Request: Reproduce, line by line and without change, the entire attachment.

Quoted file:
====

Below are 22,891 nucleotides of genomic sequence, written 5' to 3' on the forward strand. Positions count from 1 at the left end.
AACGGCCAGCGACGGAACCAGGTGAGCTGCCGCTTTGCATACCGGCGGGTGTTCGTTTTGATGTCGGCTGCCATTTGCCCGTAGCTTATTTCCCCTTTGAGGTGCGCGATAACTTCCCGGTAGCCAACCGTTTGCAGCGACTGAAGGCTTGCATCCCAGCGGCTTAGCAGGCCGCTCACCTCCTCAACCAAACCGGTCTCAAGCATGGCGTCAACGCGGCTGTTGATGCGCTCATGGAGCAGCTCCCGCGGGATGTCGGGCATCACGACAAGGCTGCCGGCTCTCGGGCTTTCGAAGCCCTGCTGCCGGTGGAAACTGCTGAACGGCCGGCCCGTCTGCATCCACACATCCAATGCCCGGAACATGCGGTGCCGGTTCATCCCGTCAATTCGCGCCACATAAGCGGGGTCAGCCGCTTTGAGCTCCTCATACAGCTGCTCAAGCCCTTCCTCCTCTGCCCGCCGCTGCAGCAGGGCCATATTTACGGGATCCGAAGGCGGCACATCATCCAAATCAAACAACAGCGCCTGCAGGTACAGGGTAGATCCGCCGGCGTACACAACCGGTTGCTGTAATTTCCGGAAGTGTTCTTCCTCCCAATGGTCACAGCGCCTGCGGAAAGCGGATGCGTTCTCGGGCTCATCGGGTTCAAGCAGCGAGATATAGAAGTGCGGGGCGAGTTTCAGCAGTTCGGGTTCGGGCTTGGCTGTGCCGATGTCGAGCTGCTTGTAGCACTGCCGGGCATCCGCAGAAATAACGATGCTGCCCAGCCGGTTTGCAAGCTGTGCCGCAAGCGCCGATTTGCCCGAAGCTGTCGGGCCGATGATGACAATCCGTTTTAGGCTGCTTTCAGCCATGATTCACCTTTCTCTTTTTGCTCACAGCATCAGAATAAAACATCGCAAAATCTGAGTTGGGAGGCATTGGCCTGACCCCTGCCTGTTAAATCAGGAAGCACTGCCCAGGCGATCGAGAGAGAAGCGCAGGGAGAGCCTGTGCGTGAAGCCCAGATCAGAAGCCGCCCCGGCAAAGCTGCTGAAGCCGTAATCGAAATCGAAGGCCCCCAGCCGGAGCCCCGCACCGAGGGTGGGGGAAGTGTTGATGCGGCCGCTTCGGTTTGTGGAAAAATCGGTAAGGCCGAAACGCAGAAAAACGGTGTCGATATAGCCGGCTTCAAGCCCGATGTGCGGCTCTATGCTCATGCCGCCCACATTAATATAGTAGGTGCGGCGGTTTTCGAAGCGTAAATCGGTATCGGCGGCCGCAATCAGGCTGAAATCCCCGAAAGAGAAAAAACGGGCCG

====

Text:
Below are 22,891 nucleotides of genomic sequence, written 5' to 3' on the forward strand. Positions count from 1 at the left end.
AACGGCCAGCGACGGAACCAGGTGAGCTGCCGCTTTGCATACCGGCGGGTGTTCGTTTTGATGTCGGCTGCCATTTGCCCGTAGCTTATTTCCCCTTTGAGGTGCGCGATAACTTCCCGGTAGCCAACCGTTTGCAGCGACTGAAGGCTTGCATCCCAGCGGCTTAGCAGGCCGCTCACCTCCTCAACCAAACCGGTCTCAAGCATGGCGTCAACGCGGCTGTTGATGCGCTCATGGAGCAGCTCCCGCGGGATGTCGGGCATCACGACAAGGCTGCCGGCTCTCGGGCTTTCGAAGCCCTGCTGCCGGTGGAAACTGCTGAACGGCCGGCCCGTCTGCATCCACACATCCAATGCCCGGAACATGCGGTGCCGGTTCATCCCGTCAATTCGCGCCACATAAGCGGGGTCAGCCGCTTTGAGCTCCTCATACAGCTGCTCAAGCCCTTCCTCCTCTGCCCGCCGCTGCAGCAGGGCCATATTTACGGGATCCGAAGGCGGCACATCATCCAAATCAAACAACAGCGCCTGCAGGTACAGGGTAGATCCGCCGGCGTACACAACCGGTTGCTGTAATTTCCGGAAGTGTTCTTCCTCCCAATGGTCACAGCGCCTGCGGAAAGCGGATGCGTTCTCGGGCTCATCGGGTTCAAGCAGCGAGATATAGAAGTGCGGGGCGAGTTTCAGCAGTTCGGGTTCGGGCTTGGCTGTGCCGATGTCGAGCTGCTTGTAGCACTGCCGGGCATCCGCAGAAATAACGATGCTGCCCAGCCGGTTTGCAAGCTGTGCCGCAAGCGCCGATTTGCCCGAAGCTGTCGGGCCGATGATGACAATCCGTTTTAGGCTGCTTTCAGCCATGATTCACCTTTCTCTTTTTGCTCACAGCATCAGAATAAAACATCGCAAAATCTGAGTTGGGAGGCATTGGCCTGACCCCTGCCTGTTAAATCAGGAAGCACTGCCCAGGCGATCGAGAGAGAAGCGCAGGGAGAGCCTGTGCGTGAAGCCCAGATCAGAAGCCGCCCCGGCAAAGCTGCTGAAGCCGTAATCGAAATCGAAGGCCCCCAGCCGGAGCCCCGCACCGAGGGTGGGGGAAGTGTTGATGCGGCCGCTTCGGTTTGTGGAAAAATCGGTAAGGCCGAAACGCAGAAAAACGGTGTCGATATAGCCGGCTTCAAGCCCGATGTGCGGCTCTATGCTCATGCCGCCCACATTAATATAGTAGGTGCGGCGGTTTTCGAAGCGTAAATCGGTATCGGCGGCCGCAATCAGGCTGAAATCCCCGAAAGAGAAAAAACGGGCCG